The Medical University of South Carolina (MUSC) revised or eliminated several scholarships and programs accused by medical watchdog Do No Harm Senior Fellow Mark Perry of being discriminatory after a federal probe was launched, Do No Harm reported.
Perry filed a complaint in September 2022 against eight scholarships and programs offered by the university that he claimed violated Title VI of the Civil Rights Act of 1964, which prevents race-based discrimination, and Title IX of the Education Amendments of 1972, which prevents discrimination based on sex, according to Do No Harm. The Department of Education (DOE) Office for Civil Rights, which investigated the matter, informed Perry Feb. 28 that the case was closed after finding “credible information indicating that the complaint has been resolved,” the letter reads. (RELATED: California Medical School Under Federal Investigation For Operating Race-Based Clerkship)
The university made several changes to programs called into question by Perry.
The Underrepresented in Medicine Visiting Student Program, which originally was available to Black/African American, Native American, Hispanic and Pacific Islander students, was renamed to become the Achieving Health Equity by Advancing Diversity (AHEAD) — Visiting Student Program. The program is available to students from underrepresented groups, students with disabilities, rural communities, first-generation students, LGBTQ students “and other students interested in diversifying the physician workforce and/or addressing healthcare disparities in the communities they serve,” according to its website.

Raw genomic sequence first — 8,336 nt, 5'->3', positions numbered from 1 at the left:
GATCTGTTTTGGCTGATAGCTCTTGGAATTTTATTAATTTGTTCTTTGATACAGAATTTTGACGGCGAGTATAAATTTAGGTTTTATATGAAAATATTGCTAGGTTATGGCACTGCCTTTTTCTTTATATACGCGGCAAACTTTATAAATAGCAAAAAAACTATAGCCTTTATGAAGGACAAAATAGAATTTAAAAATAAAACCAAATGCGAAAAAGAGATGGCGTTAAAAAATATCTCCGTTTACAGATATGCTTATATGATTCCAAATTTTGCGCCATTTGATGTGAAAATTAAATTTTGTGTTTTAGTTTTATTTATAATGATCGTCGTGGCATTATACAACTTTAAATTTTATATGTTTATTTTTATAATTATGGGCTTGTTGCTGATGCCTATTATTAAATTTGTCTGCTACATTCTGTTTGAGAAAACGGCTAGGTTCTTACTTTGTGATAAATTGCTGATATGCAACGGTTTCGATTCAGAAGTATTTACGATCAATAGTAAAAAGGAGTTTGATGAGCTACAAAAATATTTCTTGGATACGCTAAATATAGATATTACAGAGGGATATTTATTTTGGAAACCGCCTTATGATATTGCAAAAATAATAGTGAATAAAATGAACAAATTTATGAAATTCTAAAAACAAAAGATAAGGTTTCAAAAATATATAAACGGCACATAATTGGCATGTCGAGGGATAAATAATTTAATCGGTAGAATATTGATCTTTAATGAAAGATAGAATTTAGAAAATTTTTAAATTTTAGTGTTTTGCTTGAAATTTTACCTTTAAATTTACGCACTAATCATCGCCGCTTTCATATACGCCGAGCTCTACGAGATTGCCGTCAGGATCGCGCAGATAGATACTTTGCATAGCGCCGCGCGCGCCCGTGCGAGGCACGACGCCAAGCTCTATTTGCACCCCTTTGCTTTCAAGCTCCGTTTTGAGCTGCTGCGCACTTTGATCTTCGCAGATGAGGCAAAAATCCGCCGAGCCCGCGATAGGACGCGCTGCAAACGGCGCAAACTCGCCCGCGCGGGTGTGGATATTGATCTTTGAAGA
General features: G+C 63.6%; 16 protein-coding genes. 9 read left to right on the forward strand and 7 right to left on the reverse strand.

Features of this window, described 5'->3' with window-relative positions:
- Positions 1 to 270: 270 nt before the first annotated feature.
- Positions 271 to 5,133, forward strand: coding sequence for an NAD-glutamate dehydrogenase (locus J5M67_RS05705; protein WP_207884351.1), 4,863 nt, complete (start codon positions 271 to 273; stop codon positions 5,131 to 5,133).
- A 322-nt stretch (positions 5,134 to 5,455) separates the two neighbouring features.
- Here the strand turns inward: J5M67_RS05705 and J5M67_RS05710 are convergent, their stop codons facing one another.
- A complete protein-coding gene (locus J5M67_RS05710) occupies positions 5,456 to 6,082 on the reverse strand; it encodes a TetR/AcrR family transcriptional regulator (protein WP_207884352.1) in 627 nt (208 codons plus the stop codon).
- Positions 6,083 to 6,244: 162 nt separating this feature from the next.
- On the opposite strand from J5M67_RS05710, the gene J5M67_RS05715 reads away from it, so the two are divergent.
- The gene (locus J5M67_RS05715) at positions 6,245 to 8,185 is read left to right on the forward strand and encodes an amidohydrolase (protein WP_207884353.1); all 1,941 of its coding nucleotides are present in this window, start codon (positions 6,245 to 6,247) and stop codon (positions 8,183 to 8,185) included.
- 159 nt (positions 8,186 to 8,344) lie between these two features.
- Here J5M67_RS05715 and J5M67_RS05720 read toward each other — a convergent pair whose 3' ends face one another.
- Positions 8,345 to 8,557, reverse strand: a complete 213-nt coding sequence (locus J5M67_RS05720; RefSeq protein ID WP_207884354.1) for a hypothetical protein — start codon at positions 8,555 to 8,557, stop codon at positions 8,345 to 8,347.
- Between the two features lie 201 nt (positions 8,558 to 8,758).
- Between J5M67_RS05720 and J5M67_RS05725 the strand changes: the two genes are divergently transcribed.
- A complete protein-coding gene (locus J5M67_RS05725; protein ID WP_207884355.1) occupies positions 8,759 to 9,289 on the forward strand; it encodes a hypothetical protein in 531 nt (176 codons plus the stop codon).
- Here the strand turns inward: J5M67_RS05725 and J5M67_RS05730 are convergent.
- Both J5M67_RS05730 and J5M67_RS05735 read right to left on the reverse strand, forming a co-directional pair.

Over half of the top 100 U.S. medical schools have made some aspect of critical race theory mandatory.
This shows that top schools are more concerned with virtue-signaling than improving outcomes for patients. pic.twitter.com/7EpF1sJ3ng
— Do No Harm (@donoharm) March 7, 2023
The university confirmed to the OCR that it revised the language on its scholarship website to clarify that it does not discriminate against students of various statuses and backgrounds, the letter reads. The scholarships are “designed to promote a diversified health care workforce” and “all students are welcome to apply,” according to its website.
MUSC removed several programs from its Student Diversity Programs website including its Student Diversity Transition Forum, Visiting Externship Program, Student Ambassadors and Peer Mentors Program and its Residency Diversity Forum, according to Do No Harm. Its Mentoring Ensures Medical School Success program now reads it “does not exclude any students based on race, ethnicity or sex,” according to the website.
“Do No Harm is pleased that the Medical University of South Carolina chose to eliminate its discriminatory and unlawful scholarships,” Laura Morgan, Do No Harm program manager, told the Daily Caller News Foundation. “This decision shows that they are well aware that adopting racially discriminatory admissions practices under the guise of inclusivity is not only lowering standards in the name of diversity, but is in violation of federal law.”
MUSC did not immediately respond to the DCNF’s request for comment.
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